Adaptive Self-Explication of Multi-Attribute Preferences

44 Pages Posted: 21 Dec 2007 Last revised: 7 Nov 2016

See all articles by Oded Netzer

Oded Netzer

Columbia Business School - Marketing

V. Seenu Srinivasan

Stanford University - Graduate School of Business

Date Written: November 1, 2007

Abstract

In this research we propose a web-based adaptive self-explicated approach for multi-attribute preference measurement (conjoint analysis) with a large number (ten or more) of attributes. In the empirical application reported here the proposed approach provides a substantial and significant improvement in predictive ability over current preference measurement methods designed for handling a large number of attributes. Our approach also overcomes some of the limitations of previous self-explicated approaches. Two methods are commonly used to estimate attribute importances in self-explicated studies: ratings and constant-sum allocation. A common problem with the ratings approach is that it does not explicitly capture the tradeoff between attributes; it is easy for respondents to say that every attribute is important. The constant-sum approach overcomes this limitation, but with a large number of product attributes it becomes difficult for the respondent to divide a constant sum among all the attributes. We developed a computer-based self-explicated approach that breaks down the attribute importance question into a sequence of constant-sum paired comparison questions. We first used a fixed design in which the set of questions is chosen from a balanced orthogonal design and then extend it to an adaptive design in which the questions are chosen adaptively for each respondent to maximize the information elicited from each paired comparison question. Unlike the traditional self-explicated approach, the proposed approach provides (approximate) standard errors for attribute importance. In a study involving digital cameras described on twelve attributes, we find that the predictive validity (correctly predicted top choices) of the proposed adaptive approach is 35%-52% higher than that of Adaptive Conjoint Analysis, the Fast Polyhedral approach, and the traditional self-explicated approach, irrespective of whether the part-worths were estimated using classical or hierarchical Bayes estimation. Additionally, the proposed adaptive approach reduces the respondents' burden by keeping the number of paired comparison questions small without significant loss of predictive validity.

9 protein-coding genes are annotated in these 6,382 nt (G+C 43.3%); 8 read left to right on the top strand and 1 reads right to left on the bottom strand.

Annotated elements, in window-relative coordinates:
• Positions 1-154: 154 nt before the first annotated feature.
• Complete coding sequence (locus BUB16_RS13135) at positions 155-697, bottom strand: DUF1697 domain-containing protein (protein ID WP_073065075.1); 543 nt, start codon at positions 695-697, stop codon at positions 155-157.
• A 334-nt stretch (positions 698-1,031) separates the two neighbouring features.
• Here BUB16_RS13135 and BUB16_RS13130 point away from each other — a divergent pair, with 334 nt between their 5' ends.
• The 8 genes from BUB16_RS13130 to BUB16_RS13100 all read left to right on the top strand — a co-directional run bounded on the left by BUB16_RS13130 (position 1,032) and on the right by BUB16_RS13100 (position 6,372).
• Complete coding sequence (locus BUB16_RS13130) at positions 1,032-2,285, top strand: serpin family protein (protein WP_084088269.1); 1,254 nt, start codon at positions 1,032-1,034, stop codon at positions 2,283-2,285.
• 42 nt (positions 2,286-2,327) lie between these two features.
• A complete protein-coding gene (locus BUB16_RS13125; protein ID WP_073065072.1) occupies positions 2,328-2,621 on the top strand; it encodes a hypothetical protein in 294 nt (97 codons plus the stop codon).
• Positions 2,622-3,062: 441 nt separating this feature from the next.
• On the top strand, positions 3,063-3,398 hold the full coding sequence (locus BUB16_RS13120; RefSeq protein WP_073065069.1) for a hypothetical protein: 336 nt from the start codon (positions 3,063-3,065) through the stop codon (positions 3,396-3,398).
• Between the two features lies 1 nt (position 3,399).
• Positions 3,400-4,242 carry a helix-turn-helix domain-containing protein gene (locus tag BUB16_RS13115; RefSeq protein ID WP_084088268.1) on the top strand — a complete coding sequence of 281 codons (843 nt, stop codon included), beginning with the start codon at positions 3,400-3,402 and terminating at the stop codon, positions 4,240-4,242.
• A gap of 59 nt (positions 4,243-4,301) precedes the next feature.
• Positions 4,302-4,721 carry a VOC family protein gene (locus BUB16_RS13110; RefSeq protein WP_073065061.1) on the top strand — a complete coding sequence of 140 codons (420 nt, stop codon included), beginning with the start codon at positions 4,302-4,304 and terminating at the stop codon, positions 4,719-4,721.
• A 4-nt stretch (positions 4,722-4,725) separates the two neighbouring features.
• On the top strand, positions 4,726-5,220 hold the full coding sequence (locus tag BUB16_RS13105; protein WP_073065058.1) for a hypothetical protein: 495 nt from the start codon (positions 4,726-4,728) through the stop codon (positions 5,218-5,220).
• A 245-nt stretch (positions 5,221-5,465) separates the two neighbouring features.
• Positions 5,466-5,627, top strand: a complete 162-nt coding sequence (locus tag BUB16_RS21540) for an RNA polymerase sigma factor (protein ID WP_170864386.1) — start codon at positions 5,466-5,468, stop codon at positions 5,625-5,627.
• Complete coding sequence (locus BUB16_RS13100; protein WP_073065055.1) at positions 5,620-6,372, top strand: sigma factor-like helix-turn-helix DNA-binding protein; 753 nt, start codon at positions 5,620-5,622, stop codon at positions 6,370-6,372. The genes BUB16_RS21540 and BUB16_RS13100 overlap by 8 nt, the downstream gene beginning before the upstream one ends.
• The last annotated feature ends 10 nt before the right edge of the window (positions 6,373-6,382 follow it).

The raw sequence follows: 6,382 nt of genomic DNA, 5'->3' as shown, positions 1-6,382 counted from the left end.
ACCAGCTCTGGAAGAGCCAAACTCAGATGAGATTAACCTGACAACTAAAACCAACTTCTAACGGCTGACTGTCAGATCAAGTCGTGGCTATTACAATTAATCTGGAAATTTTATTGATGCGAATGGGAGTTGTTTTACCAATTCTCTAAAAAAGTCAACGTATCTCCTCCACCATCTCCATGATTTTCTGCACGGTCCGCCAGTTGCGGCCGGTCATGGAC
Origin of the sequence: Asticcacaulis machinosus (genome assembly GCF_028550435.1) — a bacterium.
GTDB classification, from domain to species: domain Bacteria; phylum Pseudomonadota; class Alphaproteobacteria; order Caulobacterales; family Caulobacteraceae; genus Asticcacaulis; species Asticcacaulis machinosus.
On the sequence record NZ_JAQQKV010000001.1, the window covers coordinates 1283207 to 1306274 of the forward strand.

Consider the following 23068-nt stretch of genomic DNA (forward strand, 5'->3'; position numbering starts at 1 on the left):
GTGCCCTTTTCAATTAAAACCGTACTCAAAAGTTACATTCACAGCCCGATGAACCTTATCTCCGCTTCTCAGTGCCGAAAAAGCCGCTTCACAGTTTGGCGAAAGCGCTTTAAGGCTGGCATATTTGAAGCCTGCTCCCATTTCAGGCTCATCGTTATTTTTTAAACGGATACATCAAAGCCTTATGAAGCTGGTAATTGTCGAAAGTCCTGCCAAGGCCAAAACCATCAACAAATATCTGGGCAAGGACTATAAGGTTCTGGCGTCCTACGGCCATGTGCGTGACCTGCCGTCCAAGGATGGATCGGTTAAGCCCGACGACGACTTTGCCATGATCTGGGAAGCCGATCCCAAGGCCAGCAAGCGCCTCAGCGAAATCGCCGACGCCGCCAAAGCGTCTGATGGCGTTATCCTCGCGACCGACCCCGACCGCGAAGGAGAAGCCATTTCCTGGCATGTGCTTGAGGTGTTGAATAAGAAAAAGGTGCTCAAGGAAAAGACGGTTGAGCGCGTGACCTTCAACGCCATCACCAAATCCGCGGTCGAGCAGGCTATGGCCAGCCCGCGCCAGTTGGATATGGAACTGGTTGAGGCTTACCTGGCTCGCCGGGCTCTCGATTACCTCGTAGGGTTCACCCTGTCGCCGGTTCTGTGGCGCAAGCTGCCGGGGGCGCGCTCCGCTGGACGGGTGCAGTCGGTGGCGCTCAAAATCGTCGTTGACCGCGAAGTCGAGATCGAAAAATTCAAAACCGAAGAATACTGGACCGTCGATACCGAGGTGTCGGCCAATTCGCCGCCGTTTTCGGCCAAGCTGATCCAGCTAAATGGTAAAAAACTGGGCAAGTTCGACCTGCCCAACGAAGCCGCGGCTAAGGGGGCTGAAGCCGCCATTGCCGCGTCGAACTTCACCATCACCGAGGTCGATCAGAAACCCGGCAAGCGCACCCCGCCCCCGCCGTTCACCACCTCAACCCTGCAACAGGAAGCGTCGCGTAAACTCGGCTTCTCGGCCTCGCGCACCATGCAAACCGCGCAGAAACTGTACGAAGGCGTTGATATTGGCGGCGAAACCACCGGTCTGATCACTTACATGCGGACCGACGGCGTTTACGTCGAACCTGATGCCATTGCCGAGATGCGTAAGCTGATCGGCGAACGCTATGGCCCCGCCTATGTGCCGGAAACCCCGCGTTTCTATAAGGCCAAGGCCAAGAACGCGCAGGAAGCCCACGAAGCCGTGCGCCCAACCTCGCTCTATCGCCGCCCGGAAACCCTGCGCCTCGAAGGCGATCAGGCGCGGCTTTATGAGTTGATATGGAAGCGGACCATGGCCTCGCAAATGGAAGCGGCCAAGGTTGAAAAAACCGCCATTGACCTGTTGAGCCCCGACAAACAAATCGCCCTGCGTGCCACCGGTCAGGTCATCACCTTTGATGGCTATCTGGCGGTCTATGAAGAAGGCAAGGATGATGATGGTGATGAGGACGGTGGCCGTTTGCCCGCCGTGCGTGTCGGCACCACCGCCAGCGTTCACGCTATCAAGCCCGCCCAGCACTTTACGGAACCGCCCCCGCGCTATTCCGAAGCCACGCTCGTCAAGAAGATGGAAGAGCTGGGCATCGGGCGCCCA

Keywords: conjoint analysis, market research, multiattribute models

Suggested Citation

Netzer, Oded and Srinivasan, V. Seenu, Adaptive Self-Explication of Multi-Attribute Preferences (November 1, 2007). Netzer, Oded and V. Srinivasan (2011), “Adaptive Self-Explication of Multi-Attribute Preferences,” Journal of Marketing Research, 48 February (1), 140-156. doi: http://dx.doi.org/10.1509/jmkr.48.1.140. Available at SSRN: https://ssrn.com/abstract=1077434 or http://dx.doi.org/10.2139/ssrn.1077434

Oded Netzer (Contact Author)

Columbia Business School - Marketing ( email )

New York, NY 10027
United States

V. Seenu Srinivasan

Stanford University - Graduate School of Business ( email )

655 Knight Way
Stanford, CA 94305-5015
United States
650-723-8505 (Phone)
650-725-6152 (Fax)

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